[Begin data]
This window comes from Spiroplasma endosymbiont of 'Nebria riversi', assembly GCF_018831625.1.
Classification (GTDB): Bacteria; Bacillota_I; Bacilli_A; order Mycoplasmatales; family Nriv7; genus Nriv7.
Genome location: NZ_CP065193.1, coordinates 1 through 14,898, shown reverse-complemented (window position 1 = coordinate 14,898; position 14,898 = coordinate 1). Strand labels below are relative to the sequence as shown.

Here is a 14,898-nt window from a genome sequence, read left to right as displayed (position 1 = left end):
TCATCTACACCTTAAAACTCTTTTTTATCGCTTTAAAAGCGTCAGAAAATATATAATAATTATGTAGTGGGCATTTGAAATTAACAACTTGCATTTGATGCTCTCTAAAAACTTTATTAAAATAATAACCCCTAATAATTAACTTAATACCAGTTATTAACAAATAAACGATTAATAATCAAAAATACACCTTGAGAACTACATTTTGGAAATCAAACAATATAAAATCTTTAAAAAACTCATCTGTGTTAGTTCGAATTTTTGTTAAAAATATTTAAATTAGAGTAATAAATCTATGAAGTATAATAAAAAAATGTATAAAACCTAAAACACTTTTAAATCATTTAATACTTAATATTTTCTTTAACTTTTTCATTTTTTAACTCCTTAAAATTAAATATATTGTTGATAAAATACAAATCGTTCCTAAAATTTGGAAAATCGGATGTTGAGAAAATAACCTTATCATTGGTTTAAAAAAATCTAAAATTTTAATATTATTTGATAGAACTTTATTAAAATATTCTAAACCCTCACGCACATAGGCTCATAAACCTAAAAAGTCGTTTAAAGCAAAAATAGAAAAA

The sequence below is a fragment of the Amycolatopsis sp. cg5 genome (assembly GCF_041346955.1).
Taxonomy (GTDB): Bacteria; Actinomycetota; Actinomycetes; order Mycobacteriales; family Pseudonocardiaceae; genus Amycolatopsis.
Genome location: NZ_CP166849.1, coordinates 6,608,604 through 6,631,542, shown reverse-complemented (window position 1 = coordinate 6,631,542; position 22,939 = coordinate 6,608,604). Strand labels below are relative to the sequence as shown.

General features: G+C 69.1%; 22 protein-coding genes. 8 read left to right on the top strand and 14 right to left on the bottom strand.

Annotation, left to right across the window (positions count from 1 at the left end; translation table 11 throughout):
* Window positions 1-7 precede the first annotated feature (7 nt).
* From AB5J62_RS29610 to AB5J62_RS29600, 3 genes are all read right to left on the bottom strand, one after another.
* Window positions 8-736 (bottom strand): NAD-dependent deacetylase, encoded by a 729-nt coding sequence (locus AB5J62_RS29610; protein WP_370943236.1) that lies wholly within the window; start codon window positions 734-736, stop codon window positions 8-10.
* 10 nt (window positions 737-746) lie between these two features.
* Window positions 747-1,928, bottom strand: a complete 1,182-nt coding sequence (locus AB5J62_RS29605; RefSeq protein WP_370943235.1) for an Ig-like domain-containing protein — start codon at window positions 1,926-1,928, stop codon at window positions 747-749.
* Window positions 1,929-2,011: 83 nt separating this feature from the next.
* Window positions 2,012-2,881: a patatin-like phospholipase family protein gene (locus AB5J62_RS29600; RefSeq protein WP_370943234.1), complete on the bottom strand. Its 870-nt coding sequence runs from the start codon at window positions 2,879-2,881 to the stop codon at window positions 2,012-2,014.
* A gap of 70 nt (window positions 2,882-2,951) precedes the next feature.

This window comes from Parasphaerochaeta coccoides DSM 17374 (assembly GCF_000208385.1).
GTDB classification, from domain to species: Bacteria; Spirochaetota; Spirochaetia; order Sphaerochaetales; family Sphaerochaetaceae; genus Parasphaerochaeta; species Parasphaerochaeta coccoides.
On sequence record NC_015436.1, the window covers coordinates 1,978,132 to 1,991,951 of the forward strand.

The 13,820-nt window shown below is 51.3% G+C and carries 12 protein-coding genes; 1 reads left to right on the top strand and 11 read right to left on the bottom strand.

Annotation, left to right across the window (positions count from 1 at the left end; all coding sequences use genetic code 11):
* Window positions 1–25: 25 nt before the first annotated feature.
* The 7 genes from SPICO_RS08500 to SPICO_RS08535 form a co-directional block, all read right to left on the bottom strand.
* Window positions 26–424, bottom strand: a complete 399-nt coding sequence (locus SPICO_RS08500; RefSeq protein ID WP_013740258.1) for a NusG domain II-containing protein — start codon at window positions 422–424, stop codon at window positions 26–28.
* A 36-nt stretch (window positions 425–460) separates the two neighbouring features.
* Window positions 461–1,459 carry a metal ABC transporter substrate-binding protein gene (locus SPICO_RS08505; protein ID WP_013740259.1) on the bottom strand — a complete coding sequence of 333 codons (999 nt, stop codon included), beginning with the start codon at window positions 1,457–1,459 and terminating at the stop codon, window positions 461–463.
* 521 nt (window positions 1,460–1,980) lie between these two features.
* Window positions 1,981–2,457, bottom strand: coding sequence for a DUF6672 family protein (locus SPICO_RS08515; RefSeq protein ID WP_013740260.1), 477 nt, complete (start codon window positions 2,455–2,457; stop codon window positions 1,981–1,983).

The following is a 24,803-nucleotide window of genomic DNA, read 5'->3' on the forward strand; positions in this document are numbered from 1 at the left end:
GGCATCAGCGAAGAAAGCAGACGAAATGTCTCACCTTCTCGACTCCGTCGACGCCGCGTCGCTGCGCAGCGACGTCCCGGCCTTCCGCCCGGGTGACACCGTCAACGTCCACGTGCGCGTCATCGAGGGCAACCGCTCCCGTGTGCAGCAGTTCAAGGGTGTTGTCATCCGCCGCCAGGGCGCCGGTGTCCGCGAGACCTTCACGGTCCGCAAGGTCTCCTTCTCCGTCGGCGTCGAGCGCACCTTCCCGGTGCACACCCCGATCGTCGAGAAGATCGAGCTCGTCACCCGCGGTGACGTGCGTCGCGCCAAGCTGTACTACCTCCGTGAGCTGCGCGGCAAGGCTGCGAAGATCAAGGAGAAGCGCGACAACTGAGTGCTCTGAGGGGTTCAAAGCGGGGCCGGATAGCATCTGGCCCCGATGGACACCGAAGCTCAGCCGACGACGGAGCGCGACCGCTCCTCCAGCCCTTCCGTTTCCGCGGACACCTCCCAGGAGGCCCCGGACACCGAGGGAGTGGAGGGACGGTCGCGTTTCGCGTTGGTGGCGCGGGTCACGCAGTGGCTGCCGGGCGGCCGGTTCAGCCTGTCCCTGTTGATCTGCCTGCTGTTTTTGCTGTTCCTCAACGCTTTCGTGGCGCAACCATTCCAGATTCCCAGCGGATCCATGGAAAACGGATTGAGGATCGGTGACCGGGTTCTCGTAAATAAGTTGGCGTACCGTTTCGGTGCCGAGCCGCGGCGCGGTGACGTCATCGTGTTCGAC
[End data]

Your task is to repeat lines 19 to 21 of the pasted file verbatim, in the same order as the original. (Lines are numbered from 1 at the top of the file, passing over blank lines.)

This window comes from Parasphaerochaeta coccoides DSM 17374 (assembly GCF_000208385.1).
GTDB classification, from domain to species: Bacteria; Spirochaetota; Spirochaetia; order Sphaerochaetales; family Sphaerochaetaceae; genus Parasphaerochaeta; species Parasphaerochaeta coccoides.
On sequence record NC_015436.1, the window covers coordinates 1,978,132 to 1,991,951 of the forward strand.